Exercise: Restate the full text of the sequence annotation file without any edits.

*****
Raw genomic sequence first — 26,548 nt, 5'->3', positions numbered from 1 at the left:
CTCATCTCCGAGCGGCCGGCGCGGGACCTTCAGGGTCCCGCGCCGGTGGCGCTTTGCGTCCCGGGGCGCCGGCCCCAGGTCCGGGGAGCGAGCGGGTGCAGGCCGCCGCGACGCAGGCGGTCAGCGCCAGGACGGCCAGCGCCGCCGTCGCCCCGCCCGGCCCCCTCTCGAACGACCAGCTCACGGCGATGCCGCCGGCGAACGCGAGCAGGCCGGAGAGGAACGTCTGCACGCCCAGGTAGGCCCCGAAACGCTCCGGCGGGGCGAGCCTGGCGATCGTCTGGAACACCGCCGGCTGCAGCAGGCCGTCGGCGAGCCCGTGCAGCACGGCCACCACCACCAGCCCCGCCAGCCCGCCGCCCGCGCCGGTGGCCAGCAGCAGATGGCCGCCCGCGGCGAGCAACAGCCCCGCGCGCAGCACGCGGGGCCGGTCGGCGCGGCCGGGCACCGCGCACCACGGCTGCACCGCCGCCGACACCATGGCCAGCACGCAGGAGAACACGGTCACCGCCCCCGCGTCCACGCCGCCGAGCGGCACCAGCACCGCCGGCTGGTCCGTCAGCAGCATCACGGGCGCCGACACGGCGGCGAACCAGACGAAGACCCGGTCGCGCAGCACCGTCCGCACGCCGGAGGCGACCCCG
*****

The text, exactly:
Raw genomic sequence first — 26,548 nt, 5'->3', positions numbered from 1 at the left:
CTCATCTCCGAGCGGCCGGCGCGGGACCTTCAGGGTCCCGCGCCGGTGGCGCTTTGCGTCCCGGGGCGCCGGCCCCAGGTCCGGGGAGCGAGCGGGTGCAGGCCGCCGCGACGCAGGCGGTCAGCGCCAGGACGGCCAGCGCCGCCGTCGCCCCGCCCGGCCCCCTCTCGAACGACCAGCTCACGGCGATGCCGCCGGCGAACGCGAGCAGGCCGGAGAGGAACGTCTGCACGCCCAGGTAGGCCCCGAAACGCTCCGGCGGGGCGAGCCTGGCGATCGTCTGGAACACCGCCGGCTGCAGCAGGCCGTCGGCGAGCCCGTGCAGCACGGCCACCACCACCAGCCCCGCCAGCCCGCCGCCCGCGCCGGTGGCCAGCAGCAGATGGCCGCCCGCGGCGAGCAACAGCCCCGCGCGCAGCACGCGGGGCCGGTCGGCGCGGCCGGGCACCGCGCACCACGGCTGCACCGCCGCCGACACCATGGCCAGCACGCAGGAGAACACGGTCACCGCCCCCGCGTCCACGCCGCCGAGCGGCACCAGCACCGCCGGCTGGTCCGTCAGCAGCATCACGGGCGCCGACACGGCGGCGAACCAGACGAAGACCCGGTCGCGCAGCACCGTCCGCACGCCGGAGGCGACCCCG